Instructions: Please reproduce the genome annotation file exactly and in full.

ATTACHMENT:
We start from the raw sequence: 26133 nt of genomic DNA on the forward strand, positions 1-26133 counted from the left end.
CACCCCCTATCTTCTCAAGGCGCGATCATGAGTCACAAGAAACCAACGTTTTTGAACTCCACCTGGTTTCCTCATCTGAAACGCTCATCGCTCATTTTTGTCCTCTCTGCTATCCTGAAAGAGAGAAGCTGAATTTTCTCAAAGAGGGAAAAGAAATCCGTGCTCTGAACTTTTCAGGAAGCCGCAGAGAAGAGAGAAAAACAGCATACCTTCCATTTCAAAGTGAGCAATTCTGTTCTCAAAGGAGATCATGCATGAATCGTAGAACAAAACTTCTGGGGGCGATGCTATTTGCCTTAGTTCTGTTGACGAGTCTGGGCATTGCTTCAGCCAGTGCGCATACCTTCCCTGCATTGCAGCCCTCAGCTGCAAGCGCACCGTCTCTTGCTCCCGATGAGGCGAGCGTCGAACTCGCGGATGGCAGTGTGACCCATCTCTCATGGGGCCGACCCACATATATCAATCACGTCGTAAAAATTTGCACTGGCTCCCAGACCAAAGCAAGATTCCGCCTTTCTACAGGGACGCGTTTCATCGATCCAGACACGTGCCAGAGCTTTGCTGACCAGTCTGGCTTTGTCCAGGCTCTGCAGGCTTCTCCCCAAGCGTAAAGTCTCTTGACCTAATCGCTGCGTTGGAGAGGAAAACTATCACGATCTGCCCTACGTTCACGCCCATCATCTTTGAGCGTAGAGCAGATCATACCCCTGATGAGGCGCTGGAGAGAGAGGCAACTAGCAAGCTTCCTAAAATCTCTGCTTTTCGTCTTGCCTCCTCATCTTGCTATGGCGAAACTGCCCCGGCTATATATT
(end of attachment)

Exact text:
We start from the raw sequence: 26133 nt of genomic DNA on the forward strand, positions 1-26133 counted from the left end.
CACCCCCTATCTTCTCAAGGCGCGATCATGAGTCACAAGAAACCAACGTTTTTGAACTCCACCTGGTTTCCTCATCTGAAACGCTCATCGCTCATTTTTGTCCTCTCTGCTATCCTGAAAGAGAGAAGCTGAATTTTCTCAAAGAGGGAAAAGAAATCCGTGCTCTGAACTTTTCAGGAAGCCGCAGAGAAGAGAGAAAAACAGCATACCTTCCATTTCAAAGTGAGCAATTCTGTTCTCAAAGGAGATCATGCATGAATCGTAGAACAAAACTTCTGGGGGCGATGCTATTTGCCTTAGTTCTGTTGACGAGTCTGGGCATTGCTTCAGCCAGTGCGCATACCTTCCCTGCATTGCAGCCCTCAGCTGCAAGCGCACCGTCTCTTGCTCCCGATGAGGCGAGCGTCGAACTCGCGGATGGCAGTGTGACCCATCTCTCATGGGGCCGACCCACATATATCAATCACGTCGTAAAAATTTGCACTGGCTCCCAGACCAAAGCAAGATTCCGCCTTTCTACAGGGACGCGTTTCATCGATCCAGACACGTGCCAGAGCTTTGCTGACCAGTCTGGCTTTGTCCAGGCTCTGCAGGCTTCTCCCCAAGCGTAAAGTCTCTTGACCTAATCGCTGCGTTGGAGAGGAAAACTATCACGATCTGCCCTACGTTCACGCCCATCATCTTTGAGCGTAGAGCAGATCATACCCCTGATGAGGCGCTGGAGAGAGAGGCAACTAGCAAGCTTCCTAAAATCTCTGCTTTTCGTCTTGCCTCCTCATCTTGCTATGGCGAAACTGCCCCGGCTATATATT